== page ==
Bart Starr was beloved throughout Packerland.
Fans born in the 1950s or earlier remember No. 15 leading Green Bay to victories in the first two Super Bowls and to nine straight wins in the playoffs after the Packers lost the 1960 championship game to Philadelphia.
He was Tom Brady before Tom Brady. Or maybe Tom Brady is Bart Starr after Bart Starr.
Starr died Sunday at age 85.
Although he was idolized throughout Wisconsin, Starr had a soft spot in his heart for Janesville—specifically, Monterey Stadium.
It was at Monterey Stadium, on the banks of the Rock River, that Starr played his first professional game. It was an intrasquad game—Green vs. Yellow—but it was a game Starr never forgot.
He was a 17th round draft pick—imagine ESPN covering 17 rounds of the draft—in 1956.
He played at the University of Alabama, and was far from his home state when he traveled north to Green Bay for that first preseason.
Starr threw his first touchdown pass as a professional in that game at Monterey, and it won the game for the Green team.
So when Starr was asked to appear at a fundraiser for Monterey Stadium upgrades in 1982, there was no hesitation.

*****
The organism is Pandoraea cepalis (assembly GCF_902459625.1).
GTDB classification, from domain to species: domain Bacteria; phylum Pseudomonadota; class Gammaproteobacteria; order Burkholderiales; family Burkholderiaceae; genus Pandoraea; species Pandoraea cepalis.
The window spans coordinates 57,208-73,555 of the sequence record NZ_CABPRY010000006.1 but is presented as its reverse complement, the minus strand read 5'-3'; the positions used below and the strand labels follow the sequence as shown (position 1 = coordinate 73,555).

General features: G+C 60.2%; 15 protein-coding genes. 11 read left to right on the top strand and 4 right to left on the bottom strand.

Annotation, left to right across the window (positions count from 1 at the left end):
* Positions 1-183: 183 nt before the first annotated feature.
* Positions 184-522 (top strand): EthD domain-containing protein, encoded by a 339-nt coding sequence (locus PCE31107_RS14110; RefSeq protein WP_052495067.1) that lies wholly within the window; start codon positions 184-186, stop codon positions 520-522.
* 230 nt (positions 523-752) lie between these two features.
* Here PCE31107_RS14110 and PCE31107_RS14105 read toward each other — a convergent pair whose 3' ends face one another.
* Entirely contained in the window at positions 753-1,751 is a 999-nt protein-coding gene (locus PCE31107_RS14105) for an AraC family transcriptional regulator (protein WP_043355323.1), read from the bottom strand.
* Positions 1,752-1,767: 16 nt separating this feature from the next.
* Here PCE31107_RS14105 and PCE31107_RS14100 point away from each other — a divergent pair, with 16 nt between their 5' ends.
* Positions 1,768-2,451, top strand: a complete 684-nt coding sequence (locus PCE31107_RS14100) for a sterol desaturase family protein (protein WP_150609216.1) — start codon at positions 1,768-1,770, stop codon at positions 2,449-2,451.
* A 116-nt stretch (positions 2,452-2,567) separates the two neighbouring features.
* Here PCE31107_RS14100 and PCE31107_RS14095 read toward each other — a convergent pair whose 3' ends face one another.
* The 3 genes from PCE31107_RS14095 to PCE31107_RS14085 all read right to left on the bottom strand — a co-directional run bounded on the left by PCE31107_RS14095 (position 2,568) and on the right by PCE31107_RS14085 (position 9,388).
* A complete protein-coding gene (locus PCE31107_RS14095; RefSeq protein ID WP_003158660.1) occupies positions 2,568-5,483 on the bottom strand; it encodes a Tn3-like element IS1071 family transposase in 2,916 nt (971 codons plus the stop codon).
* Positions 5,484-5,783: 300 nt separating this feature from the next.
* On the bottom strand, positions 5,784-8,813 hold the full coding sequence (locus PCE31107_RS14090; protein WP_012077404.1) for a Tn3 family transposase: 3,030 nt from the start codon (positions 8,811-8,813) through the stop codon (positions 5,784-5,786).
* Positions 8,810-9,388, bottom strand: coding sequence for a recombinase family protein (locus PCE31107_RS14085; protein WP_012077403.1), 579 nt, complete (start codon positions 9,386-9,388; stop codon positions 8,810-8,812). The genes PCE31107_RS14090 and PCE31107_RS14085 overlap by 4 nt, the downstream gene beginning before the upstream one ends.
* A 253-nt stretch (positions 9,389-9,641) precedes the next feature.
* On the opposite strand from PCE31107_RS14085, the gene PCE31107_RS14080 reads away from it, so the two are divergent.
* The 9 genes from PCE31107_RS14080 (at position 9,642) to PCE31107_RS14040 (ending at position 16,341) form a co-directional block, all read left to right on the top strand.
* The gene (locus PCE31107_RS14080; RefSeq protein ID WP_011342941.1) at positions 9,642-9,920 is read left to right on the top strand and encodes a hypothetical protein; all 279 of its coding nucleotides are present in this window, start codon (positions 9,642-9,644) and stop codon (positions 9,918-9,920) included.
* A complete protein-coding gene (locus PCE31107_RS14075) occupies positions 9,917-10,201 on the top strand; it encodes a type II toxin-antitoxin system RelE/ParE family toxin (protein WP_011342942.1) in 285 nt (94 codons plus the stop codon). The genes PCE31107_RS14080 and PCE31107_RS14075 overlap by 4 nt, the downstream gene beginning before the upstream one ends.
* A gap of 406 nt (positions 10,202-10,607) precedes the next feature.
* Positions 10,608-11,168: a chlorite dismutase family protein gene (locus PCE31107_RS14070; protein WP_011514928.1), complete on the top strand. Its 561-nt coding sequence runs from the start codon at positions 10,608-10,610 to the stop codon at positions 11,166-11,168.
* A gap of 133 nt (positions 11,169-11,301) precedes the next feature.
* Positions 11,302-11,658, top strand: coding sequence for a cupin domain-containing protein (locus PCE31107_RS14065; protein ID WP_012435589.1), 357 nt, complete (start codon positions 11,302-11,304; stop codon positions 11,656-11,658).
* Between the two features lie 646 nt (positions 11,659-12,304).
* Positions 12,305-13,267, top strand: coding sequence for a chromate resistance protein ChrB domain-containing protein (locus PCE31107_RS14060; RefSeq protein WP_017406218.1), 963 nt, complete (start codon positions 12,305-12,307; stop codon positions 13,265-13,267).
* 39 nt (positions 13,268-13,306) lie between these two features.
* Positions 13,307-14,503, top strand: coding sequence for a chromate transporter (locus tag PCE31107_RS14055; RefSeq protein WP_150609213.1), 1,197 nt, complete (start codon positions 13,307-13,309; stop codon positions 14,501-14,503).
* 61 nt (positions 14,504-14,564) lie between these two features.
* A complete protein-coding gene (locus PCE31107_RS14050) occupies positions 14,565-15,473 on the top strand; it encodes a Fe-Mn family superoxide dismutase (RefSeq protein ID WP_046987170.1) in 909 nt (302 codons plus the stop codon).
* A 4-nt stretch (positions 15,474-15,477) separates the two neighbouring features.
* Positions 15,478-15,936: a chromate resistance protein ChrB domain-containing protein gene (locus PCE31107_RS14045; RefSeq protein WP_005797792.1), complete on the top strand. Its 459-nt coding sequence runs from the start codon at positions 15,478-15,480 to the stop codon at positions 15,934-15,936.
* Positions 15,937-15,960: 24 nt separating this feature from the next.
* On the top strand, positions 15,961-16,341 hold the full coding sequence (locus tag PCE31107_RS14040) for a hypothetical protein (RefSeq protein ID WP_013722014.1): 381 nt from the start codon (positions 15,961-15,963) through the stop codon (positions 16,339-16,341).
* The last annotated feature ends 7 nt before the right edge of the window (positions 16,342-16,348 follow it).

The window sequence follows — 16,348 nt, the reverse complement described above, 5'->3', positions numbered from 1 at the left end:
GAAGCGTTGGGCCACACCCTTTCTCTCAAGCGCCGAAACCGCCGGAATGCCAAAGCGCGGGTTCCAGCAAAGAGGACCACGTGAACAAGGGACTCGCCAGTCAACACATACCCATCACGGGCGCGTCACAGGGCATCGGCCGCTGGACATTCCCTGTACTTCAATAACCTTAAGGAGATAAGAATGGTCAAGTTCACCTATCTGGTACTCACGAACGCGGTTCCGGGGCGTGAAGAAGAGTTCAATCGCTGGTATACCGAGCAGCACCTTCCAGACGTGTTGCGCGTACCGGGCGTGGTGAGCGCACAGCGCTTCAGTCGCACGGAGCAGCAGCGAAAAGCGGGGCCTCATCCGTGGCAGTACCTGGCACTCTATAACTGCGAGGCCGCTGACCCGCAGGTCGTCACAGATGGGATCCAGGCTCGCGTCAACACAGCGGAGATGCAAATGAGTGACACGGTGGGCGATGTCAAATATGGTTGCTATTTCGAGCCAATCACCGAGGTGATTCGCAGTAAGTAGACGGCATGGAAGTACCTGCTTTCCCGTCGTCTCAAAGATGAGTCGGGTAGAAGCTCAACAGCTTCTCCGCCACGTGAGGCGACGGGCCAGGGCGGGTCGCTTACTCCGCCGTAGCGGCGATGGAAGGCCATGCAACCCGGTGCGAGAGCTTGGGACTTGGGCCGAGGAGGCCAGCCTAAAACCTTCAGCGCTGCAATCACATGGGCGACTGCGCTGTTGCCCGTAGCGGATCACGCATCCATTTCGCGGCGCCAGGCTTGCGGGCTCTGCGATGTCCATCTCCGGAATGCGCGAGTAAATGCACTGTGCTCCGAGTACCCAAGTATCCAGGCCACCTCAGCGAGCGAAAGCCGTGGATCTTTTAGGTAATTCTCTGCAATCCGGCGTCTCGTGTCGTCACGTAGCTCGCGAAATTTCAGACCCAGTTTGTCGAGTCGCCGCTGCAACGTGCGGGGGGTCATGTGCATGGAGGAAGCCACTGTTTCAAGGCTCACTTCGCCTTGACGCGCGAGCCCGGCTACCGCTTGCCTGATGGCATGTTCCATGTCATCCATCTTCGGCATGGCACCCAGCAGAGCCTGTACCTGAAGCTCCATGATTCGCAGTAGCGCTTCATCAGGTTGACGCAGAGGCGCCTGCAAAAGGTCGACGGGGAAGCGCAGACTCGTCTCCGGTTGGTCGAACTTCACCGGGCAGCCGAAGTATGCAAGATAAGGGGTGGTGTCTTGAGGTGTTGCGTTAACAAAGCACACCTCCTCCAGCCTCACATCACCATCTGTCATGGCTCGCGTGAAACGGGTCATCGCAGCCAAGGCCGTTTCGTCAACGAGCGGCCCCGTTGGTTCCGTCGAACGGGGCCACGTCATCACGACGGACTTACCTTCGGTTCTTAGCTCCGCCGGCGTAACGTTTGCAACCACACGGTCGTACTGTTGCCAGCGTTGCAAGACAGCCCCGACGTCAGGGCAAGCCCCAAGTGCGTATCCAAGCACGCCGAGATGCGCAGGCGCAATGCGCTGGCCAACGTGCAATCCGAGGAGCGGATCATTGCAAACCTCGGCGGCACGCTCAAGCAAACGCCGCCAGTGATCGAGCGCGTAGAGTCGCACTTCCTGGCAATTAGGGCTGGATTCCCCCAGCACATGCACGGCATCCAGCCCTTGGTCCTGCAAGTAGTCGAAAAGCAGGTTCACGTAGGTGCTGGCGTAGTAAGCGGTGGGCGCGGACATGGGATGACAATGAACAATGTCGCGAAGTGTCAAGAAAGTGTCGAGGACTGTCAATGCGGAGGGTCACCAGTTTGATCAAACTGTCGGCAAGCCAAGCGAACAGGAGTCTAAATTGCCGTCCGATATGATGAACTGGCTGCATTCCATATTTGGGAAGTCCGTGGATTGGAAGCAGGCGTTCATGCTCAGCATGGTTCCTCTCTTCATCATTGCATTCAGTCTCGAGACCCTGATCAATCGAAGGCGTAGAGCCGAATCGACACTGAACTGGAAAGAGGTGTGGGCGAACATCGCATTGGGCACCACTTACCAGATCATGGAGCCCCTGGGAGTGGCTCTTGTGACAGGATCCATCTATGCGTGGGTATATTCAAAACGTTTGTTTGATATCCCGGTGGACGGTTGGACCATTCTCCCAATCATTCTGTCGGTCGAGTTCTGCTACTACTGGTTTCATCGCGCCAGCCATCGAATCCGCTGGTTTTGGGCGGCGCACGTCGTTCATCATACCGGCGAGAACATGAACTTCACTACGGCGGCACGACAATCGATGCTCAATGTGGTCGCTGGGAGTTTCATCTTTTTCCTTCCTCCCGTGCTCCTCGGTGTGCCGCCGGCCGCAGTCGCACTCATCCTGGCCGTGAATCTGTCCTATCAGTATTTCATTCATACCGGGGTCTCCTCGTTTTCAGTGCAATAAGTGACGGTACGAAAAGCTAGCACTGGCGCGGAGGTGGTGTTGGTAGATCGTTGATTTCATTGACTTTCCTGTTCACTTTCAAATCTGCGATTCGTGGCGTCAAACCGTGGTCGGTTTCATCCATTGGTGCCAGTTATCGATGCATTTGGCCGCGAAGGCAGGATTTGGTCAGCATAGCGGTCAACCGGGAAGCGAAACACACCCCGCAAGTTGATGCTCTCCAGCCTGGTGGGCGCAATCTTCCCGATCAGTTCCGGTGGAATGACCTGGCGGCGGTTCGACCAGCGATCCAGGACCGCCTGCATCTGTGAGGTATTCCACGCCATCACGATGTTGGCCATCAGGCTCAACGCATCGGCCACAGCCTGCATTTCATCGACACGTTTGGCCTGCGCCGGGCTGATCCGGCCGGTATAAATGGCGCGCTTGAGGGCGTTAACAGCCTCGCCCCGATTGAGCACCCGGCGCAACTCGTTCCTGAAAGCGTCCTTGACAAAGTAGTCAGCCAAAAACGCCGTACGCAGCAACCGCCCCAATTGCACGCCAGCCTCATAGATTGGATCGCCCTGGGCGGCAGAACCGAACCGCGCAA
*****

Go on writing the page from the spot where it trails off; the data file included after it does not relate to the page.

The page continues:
Dave Wedeward, the longtime sports editor for The Gazette, was the contact person.
“I asked him if he would be available to be the speaker, and how much a fee he would want,” Wedeward said Sunday. “He got back to me almost immediately, and said he would be happy to come and there would be no charge because that is where he got his start as a quarterback.”
Wedeward also said Vince Lombardi made his last public appearance in Wisconsin in Janesville in a Town Hall series at the old Marshall Middle School, now the site of the Janesville Performing Arts Center.
Starr followed up his appearance in 1982 with a return visit in 2010 to dedicate a plaque honoring his first touchdown pass at Monterey Stadium.
The then 76-year-old appeared at Janesville Parker’s October homecoming game against Madison La Follette. He gave the Vikings a pregame pep talk.
In an interview with The Gazette prior to his 2010 visit, Starr summed up what made those “Glory Year” Packer teams special.
“I don’t want to preach,” Starr said, “but I personally believe attitude and love are two of the strongest words in our vocabulary.”
And that is how he lived.
“I’m doing this out of respect for the people there, and what they are trying to do,” Starr said his final visit in 2010. “It is a great opportunity.”
That was the man that Bart Starr was. A stroke and two heart attacks in 2014 took away much of his mobility and awareness.
But nothing could ever take away his class.